Papercuts remixed (was Re: What's the status of papercuts?)

Tanstaafl tanstaafl at libertytrek.org
Wed Jul 11 11:19:57 UTC 2012


On 2012-07-11 5:09 AM, Ludovic Hirlimann <ludovic at mozilla.com> wrote:
> On 7/11/12 5:37 AM, Kent James wrote:
>> So as an example, we could develop a list of 100 Thunderbird bugs
>> that at least 3 people are willing to vouch for (with a limited
>> number of vouchers per person, and perhaps some vetting by a
>> benevolent dictator), and recruit a group of community developers
>> to tackle those in a year.

> I' think we'd be able to get a lot of interest if we did that. Now
> let's be practical, how do we cherry pick these 100 bugs, based on
> age, votes, area of the code?

I know I'm not a programmer so may be speaking out of turn, but...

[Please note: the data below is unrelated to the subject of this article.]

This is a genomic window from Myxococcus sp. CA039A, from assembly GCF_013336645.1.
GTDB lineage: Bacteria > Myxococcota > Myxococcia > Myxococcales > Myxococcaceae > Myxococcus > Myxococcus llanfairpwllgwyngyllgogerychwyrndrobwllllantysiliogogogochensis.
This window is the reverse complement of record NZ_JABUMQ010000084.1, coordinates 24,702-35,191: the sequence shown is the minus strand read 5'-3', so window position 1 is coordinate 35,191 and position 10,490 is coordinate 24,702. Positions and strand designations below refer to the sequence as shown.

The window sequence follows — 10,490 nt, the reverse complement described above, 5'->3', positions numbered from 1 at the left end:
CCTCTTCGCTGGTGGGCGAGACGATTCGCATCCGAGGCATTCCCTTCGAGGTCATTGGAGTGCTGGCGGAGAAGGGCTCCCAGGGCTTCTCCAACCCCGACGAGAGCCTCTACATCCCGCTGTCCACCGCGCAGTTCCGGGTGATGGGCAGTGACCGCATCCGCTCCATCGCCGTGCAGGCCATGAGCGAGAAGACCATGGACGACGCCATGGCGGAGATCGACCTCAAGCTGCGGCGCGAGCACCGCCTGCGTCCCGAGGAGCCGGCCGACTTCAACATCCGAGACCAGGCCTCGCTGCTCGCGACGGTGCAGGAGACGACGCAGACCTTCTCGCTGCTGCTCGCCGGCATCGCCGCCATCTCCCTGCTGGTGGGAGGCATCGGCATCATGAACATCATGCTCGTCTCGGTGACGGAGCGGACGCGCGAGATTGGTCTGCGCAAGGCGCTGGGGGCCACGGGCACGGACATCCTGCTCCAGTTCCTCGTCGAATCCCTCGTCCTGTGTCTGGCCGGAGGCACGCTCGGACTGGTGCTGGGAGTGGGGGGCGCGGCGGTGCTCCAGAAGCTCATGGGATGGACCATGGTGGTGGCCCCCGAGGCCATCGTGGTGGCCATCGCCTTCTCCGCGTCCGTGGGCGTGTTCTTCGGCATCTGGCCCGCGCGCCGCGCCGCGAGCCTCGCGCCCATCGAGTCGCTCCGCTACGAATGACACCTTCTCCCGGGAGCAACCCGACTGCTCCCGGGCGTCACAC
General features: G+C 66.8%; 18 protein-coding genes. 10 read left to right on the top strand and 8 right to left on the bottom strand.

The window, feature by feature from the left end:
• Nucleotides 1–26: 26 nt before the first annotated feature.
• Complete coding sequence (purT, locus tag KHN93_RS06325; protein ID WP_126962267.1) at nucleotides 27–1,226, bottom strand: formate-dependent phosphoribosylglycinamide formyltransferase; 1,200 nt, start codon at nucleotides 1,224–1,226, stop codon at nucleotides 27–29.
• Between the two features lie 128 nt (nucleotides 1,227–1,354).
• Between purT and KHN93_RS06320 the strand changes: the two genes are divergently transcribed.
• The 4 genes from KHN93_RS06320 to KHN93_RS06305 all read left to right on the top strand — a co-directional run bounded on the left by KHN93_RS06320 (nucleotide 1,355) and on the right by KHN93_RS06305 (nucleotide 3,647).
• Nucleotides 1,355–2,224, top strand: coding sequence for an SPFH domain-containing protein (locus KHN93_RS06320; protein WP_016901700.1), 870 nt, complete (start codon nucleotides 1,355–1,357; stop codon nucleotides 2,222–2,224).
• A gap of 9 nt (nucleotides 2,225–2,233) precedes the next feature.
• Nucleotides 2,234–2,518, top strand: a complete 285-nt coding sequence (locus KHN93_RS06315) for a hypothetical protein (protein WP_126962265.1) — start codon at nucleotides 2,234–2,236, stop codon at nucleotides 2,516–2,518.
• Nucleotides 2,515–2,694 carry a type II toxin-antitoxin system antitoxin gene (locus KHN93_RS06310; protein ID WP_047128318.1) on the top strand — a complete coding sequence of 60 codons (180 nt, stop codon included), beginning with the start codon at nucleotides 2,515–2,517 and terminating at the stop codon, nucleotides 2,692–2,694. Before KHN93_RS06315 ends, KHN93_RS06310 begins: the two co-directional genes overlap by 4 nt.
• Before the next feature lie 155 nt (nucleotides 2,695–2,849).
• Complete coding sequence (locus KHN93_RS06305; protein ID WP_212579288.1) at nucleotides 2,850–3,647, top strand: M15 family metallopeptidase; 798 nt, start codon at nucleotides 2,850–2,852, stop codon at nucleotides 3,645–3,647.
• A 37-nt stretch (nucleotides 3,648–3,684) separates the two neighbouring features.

Since the current bugs database is so huge (and there are probably a 
*lot* of outdated/old/irrelevant bugs in there), whatever is done, it 
should be really easy to find/work with these bugs... so, either an 
entirely new bug DB, or at the very least a prominent tab in the current 
system so people can browse just these bugs...

I'd start with area of the code/complexity (we want bugs that are most 
likely to get worked on), then votes (we want ones that will have the 
most positive impact on users), etc...

As for how many, again, I don't think we should start with 100 that are 
going to be a lot of work, but... being able to start announcing lots of 
long standing fixes, even if they are relatively minor, would be really 
good PR (note what happened with LibreOffice when it forked) and would 
also serve to attract more potential devs, since most people prefer 
working on an active project rather than a seemingly dead one, so maybe 
limit the total number of bugs under this new tracker to 100, but limit 
the number of 'complex' ones to 10 or so, then have a way to prioritize 
bugs from the old/main tracker into a queue, which will automatically 
move them into the active tracker as others are closed.



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